News & Updates
There are mobile applications for almost every health condition but here’s a new one we hadn’t seen before. A Singaporean chiropractor has developed the first digital scoliometer for the iphone.
First Google, now Twitter: Johns Hopkins researchers studied 1.5 million health related Tweets from a sample of 2 billion. From cancer and allergies to insomnia and depression, the researchers have been able to glean information about location and nature of people’s sickness.
Gain Fitness, a personalized workout startup founded by former Googlers, released an iPhone app that allows fitness enthusiasts to access programs on the go. The new app create workouts based on free time, fitness level, body, goals and other factors. We also saw a similar program from Skimble this week, which will be in the RockHealth incubator this summer and includes coaching along with a variety of workouts.
Mayo Clinic launched its own patient focused social network. Patients at Mayo Clinic can create personal profiles, participate in health related discussion forums, and connect with other patients within a secure, private portal.
NovaSom, an Obstructive Sleep Apnea management company, announced $35 million in equity financing led by Safeguard Scientifics, TPG Biotechnology II Fund and Quaker BioVentures. NovaSom intends to use the funding for growth focusing on their expansion in payer and provider markets, development of of their NovaSom diagnostic medical device and cloud-based MediTrack Patient Management Portals. The Novasom device allows for home testing of sleep apnea, saving patients a visit to a clinical testing center. It’s clearly trying to be a more clinical rival to Zeo.
We also saw OneRecovery this week. Currently focusing on addiction, it has a very interesting model where a health care organization can connect with patients in a non-gated community (think: Kaiser creating treatment plans inside PatientsLikeMe.)
Finally, in early alpha is SuperBetter from Social Chocolate. The game improves personal health and achievement, developed by famed game designer Jane Mcgonigal when she was recovering from a traumatic head injury.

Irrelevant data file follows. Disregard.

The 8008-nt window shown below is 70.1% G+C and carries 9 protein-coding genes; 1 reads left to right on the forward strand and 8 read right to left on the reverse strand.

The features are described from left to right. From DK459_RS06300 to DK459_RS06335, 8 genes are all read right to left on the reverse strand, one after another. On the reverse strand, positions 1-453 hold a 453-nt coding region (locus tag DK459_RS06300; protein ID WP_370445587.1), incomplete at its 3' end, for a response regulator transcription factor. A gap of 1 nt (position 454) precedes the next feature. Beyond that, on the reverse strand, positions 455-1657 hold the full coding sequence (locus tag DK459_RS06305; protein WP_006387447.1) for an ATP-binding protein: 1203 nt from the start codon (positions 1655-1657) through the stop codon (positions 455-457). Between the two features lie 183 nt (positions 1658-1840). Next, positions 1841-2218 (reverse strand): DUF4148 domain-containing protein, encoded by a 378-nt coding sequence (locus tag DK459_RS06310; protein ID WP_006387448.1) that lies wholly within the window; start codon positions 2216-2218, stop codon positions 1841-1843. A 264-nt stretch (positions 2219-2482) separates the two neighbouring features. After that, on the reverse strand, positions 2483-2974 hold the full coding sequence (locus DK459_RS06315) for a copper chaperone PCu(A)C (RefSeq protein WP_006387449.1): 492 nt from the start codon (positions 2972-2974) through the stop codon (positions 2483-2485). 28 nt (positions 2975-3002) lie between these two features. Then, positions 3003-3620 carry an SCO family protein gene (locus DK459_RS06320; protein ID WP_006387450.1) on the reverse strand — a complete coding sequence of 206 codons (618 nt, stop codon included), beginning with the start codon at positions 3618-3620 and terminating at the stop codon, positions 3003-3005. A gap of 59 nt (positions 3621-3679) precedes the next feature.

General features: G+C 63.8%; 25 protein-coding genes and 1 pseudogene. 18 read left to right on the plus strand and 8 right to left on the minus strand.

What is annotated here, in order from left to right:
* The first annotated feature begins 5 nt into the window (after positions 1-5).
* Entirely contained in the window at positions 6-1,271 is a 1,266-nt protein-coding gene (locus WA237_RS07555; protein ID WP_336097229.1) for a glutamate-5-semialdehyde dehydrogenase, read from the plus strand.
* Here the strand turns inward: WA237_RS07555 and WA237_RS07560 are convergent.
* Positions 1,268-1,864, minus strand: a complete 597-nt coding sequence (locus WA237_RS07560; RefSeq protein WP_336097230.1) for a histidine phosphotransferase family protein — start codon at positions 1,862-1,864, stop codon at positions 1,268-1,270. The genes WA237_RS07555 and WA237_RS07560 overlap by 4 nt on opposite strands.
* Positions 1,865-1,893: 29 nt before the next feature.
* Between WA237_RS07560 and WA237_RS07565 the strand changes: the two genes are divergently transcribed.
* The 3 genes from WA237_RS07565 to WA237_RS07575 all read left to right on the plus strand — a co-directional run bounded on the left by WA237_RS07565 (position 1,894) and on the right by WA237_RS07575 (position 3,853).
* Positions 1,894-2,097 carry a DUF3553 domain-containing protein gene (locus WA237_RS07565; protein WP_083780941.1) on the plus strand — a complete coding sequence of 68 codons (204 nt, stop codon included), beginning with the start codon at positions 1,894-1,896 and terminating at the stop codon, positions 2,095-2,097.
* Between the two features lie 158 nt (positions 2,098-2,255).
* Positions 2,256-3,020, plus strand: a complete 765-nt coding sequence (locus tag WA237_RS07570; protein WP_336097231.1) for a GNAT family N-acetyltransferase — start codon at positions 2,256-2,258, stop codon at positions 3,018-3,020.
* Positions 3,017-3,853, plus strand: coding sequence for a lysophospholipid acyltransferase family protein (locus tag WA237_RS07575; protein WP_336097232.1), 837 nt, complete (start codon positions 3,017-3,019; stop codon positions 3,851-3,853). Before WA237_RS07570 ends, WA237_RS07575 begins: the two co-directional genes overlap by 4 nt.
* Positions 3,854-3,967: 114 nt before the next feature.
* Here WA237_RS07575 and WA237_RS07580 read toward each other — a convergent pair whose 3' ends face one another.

ClearPractice announced Eden Practice, the first practice management and EMR suite tailored for all 3 apple device. The cloud-based solution provides clinical, financial, and administrative functionalities for physicians and is Meaningful Used certified.
Also seen this week — UK-based Clinithink uses natural language processing to structure codes out of free text (such as transcribed clinical notes) and create ICD-10, problem lists and more. It has a neat interface and could plug well into mainstream EMRs, assuming enough providers realize it’s needed.
Active Health Management, a provider of clinical decision support, care management and health data reporting services, announced the appointment of Richard Noffsinger as president and CEO. He joins ActiveHealth from Anvita Health (formerly SafeMed).
MIT just launched MEDRC, its Medical Electronic Device Realization Center, focusing on the development of wearable or minimally invasive monitoring devices, medical imaging, laboratory instrumentation, and the data communication devices. The center will bring together MIT researchers, micro-electronics industry contacts, Boston area hospitals and the VC community.
Coming out from under wraps is Happtique which is providing a catalogued App Store for medical apps — helping to make sense of the 7000 in the main App store. It looks very interesting and is (believe it or not) from the Greater New York Hospital Association.
Women swept the first ever Google Science Fair Aware with three US girls winning the top prizes for their projects on ovarian cancer, grilled chicken and indoor air quality.